[18] Palestine Weekly, 24March 1925.
[19] The Hakoah Vienna arrived to Palestine in March 1925 to match the Jewish clubs there, in order to strengthen the connections between the Jewish clubs in Europe and the “Land of Israel”.
[20] Palestine Weekly, 24March 1925.
[21] Quoted from (Palestine Weekly 24/March 1925)
[22] J. Yekutieli, Over a Jubilee, 50+: Memories from ‘Maccabi’, from the Turkish Army in the First World War and from the Hebrew Sports Movement in the Land of Israel, Second Part (Author’s Publishing, 1975), pp.49-51.
Quoted from: Harif, H; Galily, Y. “Sport and Politics in Palestine, 1918-1948: Football as a Mirror Reflecting the   Relations between Jews and Britons”. Soccer and Society, Vol. 4, no. 1, (Spring 2003), p. 41-56.
[23] For these reasons the Palestinians felt the necessity for establishing the (Palestine Sports Federation) which organized tournaments between Arabic clubs; it could organize its activities with Mu’tamar Ashabab the Youth Conference, where in July 1935 as a response to the Maccabiah Games, both the PSF and the Youth Conference organized the first (successful) Scouts Athletic Festival. The PSF was paralyzed after the start of the 1936 Revolt when many of the clubs’ members were subject to arrests. In the end of the 1930’s it was completely paralyzed. In September 1944 the PSF was officially reestablish, however prior to 1948 there were some 65 social athletic clubs in Palestine. Approximately 55 of them were members of the Arab Palestine Sports Federation, and included athletic clubs from all over Palestine.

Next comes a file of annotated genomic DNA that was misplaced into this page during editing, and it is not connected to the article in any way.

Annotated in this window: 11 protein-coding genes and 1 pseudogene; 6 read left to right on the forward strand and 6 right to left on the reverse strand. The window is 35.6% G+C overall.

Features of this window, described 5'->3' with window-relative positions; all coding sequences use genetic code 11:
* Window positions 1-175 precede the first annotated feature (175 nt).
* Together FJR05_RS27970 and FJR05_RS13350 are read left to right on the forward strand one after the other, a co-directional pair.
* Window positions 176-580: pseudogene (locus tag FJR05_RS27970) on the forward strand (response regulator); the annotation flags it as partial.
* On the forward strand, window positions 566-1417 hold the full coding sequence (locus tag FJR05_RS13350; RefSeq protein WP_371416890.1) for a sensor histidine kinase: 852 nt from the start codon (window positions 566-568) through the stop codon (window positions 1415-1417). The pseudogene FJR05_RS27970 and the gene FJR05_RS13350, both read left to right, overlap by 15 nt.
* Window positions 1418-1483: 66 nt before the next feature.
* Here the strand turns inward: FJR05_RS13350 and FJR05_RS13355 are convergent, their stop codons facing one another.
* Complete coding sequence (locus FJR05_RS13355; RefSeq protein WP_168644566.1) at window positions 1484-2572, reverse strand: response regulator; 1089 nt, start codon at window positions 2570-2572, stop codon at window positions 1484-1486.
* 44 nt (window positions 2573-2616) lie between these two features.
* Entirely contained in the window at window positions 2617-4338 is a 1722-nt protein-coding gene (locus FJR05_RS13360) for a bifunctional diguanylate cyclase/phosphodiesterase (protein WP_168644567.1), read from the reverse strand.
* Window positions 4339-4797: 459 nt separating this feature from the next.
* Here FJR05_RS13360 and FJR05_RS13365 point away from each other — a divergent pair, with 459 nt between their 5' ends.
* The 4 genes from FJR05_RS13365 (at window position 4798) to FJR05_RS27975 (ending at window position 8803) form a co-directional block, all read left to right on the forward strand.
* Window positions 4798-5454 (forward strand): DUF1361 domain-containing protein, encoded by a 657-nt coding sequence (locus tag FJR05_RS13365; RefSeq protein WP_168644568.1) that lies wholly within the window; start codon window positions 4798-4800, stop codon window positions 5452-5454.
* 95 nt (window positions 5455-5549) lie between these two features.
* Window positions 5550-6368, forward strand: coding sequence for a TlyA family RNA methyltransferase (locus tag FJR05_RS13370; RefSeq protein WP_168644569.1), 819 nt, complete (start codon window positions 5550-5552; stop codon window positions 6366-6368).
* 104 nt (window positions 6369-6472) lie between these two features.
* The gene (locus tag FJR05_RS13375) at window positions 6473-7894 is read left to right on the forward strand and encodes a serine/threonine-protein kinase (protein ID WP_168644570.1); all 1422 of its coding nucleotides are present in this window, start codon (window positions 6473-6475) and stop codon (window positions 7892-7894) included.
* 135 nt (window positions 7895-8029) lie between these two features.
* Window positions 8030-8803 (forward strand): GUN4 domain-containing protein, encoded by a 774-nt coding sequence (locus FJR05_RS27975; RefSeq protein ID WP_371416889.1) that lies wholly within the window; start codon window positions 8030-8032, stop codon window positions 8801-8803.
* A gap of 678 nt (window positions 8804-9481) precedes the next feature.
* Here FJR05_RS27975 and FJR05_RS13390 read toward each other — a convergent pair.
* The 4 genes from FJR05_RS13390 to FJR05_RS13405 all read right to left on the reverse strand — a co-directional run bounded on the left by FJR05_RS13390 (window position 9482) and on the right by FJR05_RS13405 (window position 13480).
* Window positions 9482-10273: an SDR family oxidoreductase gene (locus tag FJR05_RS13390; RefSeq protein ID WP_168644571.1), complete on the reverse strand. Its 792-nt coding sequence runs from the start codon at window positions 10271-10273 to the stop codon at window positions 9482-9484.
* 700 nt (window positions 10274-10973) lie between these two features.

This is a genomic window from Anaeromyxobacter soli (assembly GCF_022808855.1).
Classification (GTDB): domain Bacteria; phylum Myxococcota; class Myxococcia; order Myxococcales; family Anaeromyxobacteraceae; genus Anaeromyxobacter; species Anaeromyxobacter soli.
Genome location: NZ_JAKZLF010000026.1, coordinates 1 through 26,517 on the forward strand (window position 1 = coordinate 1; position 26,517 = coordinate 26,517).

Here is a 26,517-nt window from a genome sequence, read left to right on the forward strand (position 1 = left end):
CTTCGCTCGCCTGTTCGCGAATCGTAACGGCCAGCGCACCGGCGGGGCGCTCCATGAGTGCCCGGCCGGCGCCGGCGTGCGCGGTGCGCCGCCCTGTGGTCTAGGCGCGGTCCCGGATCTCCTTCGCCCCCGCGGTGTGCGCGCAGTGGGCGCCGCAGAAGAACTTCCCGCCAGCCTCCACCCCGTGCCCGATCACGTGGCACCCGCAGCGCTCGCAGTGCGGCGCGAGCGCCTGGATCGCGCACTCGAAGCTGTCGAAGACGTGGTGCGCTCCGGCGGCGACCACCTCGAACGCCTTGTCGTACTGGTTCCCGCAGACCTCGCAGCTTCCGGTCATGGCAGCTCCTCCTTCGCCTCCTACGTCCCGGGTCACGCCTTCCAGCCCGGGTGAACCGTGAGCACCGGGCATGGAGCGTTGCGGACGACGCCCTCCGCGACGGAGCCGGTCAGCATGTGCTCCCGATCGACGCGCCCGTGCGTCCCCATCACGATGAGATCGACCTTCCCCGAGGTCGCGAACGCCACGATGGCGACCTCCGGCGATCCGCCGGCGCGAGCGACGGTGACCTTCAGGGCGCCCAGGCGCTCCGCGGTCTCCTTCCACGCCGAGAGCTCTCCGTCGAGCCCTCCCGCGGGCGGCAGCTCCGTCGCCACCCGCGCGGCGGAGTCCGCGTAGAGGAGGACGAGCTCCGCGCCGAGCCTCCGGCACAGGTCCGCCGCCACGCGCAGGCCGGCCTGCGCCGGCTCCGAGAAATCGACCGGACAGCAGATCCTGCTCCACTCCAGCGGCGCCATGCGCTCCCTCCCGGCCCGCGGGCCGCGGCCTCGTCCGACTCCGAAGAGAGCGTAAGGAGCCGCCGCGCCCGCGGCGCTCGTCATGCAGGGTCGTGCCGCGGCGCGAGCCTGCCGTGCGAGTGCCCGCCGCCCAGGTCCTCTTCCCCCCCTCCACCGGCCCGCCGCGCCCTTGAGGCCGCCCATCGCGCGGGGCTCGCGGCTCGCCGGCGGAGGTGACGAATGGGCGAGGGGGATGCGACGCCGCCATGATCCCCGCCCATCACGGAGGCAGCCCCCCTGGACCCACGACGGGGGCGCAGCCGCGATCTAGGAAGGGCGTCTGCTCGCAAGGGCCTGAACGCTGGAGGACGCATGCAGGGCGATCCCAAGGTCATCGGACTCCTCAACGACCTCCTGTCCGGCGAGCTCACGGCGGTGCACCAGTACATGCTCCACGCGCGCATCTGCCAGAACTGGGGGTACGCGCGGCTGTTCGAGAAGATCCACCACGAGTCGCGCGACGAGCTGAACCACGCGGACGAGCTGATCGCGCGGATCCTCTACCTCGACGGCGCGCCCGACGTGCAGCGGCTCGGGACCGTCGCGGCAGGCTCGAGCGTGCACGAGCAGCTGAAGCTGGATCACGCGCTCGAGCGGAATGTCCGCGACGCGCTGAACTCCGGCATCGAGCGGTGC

[24] Filastin, March 28 1931
[25]Rashid Khalidi, The Iron Cage: The Story of the Palestinian Struggle for Statehood (Boston: Beacon Press, 2007) 120.
[26]Edward Said, The Question of Palestine, p. 69.
[27]Quoted from Khalid Ijawi, “Palestinian Sports Movement in Diaspora,” [al Haraka a-Riyadiya al Falastiniyafi al-Shatat, al-Dar al-Watania], Damascus. 2001. P. 57 – 60.
[28] Ibid
[29] Harif, H; Galily, Y. “Sport and Politics in Palestine, 1918-1948: Football as a Mirror Reflecting the Relations between Jews and Britons” . Soccer and Society, Vol. 4, no. 1, (Spring 2003), p. 41-56.
[30]Abdelwahab Elmessir, The Land of Promise, (New Brunswick, New Jersey: North American, 1977), p. 39.
[31] Harif, H; Galily, Y. Sport and Politics in Palestine, 1918-1948.
[32] Rashid Khalidi, The Iron Cage, p. 9.
[33] Rashid Khalidi, The Iron Cage, p.21.
[34] Edward Said, The Question of Palestine, 8-9.
[35] Mohsen M. Saleh, British-Zionist Military Cooperation in Palestine, 1917-1939.
[36] Mohsen M. Saleh, British-Zionist Military Cooperation in Palestine, 1917-1939,
[37]  Rashid Khalidi, The Iron Cage. p. 11.
[38] Mohsen M. Saleh, British-Zionist Military Cooperation in Palestine, 1917-1939.
[39] Harif, H; Galily, Y. Sport and Politics in Palestine, 1918-1948.
[40] Harif, H; Galily, Y. Sport and Politics in Palestine, 1918-1948.
[41] Issa al-Sifri, Filastin bayn al-Intidab wa al-Sahyuniyya [Palestine between the Mandate and Zionism] (Jaffa: Maktabat Filastin al-Jadida, 1937), 194.
[42] Filastin, April 1st 1932.
[43]Maccabiah or Maccabiad, Jewish Olympics, held in 1932, 1935. The main purpose of these games was to bring more illegal Jewish immigrants to Palestine.
[44]Palestine Bulletin, May 2, 1932
[45] Al-Difa’, June 15 1935.